This week we have experienced spring in England at its glorious best. The hedgerows are white with the blossoms of blackthorn and wild pear. Even in the villages around us magnolia and flowering cherries are making a fine show.
Even though it has been chilly most mornings and at times the wind sharp, it has been a pleasure to be out and about. So far this spring, apart from the lapwings, we seem to have grey partridge back on the farm and the hare population has spread from the fields at the back of the farm to fields much closer to the house.
The presence of trespassers fishing in the brook even suggests life there aside from the mallard ducks! Rather a surprise for we have not seen a heron recently nor seen kingfishers.
At the same time, there has been considerable human activity! Aside from the need to continue feeding stock, work has started to prepare for lambing. We aim to move the cattle from the barn on Monday so enabling the whole space to be available for lambing which in theory should begin in a couple of weeks. Having said that we already have 11 ‘unauthorised’ lambs! Today sees the start of our Woofer support. We collected Sophie who flew in from Paris this lunchtime. She was with us last year and we are all exceedingly happy to see her again!
For the first time since we started here we have been able to spray the BD prep.500 in April. Not all fields have been done but a very real start has been made. The 500 we buried last autumn looks to have all but ‘made’ but we shall need more so I have placed an order with a French supplier we have used before.
Thinking of financial matters, while there has rarely been a premium for organic meat, until recently there was one for beef. No longer it seems, Waitrose charges the same price for organic and non-organic mince. That is not encouraging!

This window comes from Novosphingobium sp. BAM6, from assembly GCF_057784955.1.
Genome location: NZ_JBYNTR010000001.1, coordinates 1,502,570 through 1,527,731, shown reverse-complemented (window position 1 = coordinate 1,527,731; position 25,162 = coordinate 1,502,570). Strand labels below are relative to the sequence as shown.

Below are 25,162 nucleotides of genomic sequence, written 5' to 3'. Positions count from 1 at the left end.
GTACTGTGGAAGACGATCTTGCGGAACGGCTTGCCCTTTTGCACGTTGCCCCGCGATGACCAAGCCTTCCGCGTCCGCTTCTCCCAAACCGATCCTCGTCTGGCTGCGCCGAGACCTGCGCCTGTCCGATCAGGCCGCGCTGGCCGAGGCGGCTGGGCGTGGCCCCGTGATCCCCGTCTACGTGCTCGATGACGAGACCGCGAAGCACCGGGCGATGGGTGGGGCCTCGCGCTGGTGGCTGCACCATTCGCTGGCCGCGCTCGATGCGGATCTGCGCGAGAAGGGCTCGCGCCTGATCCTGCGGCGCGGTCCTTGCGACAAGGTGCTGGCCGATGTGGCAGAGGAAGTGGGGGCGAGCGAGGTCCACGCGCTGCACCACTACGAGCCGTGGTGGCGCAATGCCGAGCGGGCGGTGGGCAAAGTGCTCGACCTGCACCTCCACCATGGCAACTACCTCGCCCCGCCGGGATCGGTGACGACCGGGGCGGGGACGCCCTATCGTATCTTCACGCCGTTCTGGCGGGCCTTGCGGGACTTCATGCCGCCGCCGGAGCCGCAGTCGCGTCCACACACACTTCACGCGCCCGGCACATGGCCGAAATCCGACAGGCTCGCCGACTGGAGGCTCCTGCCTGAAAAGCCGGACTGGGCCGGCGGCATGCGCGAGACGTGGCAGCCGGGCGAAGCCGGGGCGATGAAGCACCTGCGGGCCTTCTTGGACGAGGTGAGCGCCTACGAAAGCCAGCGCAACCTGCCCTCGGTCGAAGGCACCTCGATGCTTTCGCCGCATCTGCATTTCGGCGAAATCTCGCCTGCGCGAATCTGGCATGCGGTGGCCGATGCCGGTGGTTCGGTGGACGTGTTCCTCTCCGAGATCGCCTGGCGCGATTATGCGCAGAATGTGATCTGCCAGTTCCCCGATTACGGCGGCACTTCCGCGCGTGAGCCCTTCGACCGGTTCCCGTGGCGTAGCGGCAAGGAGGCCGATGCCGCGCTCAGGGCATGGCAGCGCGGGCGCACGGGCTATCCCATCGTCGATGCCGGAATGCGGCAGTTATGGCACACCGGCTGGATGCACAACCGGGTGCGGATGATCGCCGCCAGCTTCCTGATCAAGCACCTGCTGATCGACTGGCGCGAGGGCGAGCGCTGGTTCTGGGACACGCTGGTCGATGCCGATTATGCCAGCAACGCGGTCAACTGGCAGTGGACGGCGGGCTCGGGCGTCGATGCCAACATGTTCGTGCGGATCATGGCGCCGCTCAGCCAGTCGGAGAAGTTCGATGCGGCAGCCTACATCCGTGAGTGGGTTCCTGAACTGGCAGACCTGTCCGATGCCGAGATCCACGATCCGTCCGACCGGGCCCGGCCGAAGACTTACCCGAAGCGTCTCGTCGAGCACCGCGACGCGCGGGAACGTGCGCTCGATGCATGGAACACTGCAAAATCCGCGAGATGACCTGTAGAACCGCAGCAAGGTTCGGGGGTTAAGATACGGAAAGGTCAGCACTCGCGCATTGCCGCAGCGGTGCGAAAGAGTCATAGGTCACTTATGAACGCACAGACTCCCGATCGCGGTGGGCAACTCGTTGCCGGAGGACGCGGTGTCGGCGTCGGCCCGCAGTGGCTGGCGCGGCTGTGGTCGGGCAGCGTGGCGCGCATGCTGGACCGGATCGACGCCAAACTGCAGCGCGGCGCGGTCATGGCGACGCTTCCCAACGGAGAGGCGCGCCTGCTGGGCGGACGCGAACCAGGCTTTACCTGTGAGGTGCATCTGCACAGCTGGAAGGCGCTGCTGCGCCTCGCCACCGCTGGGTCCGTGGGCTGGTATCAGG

Concerns about moss in a couple of fields has meant that grass harrowing was needed and this year for the first time we are having some fields aerated by the use of a machine which cuts slits in the ground some 2 to 3 inches in depth in rows some two feet or so apart and every 30inches apart in the rows. At the same time, we are exploring with several seed merchants what might be the best mix to sow in the field disrupted by the work related to the energy project. Obviously, this field will first have to ploughed and readied for drilling.
We want a mix which includes herbs and has very little rye grass included in it. This is largely because of dissatisfaction with the more conventional mixes we have used to date which seem somehow to thrive for only a short period and even at their best have not been nearly as productive as we hoped.
The ATV despite the fiendish noise it makes (which it has to be said disturbs the animals far less than the humans both on it and near bye) is already proving its worth. It can go to places that even now are not accessible by Land Rover, it’s wide ‘grass tyres’ and light weight mean less damage to the fields and its boot can carry the dogs or tools or wood for heating the house. Apart from the noise, the only real negative is the lack of doors which do somewhat detract from the pleasure of using it.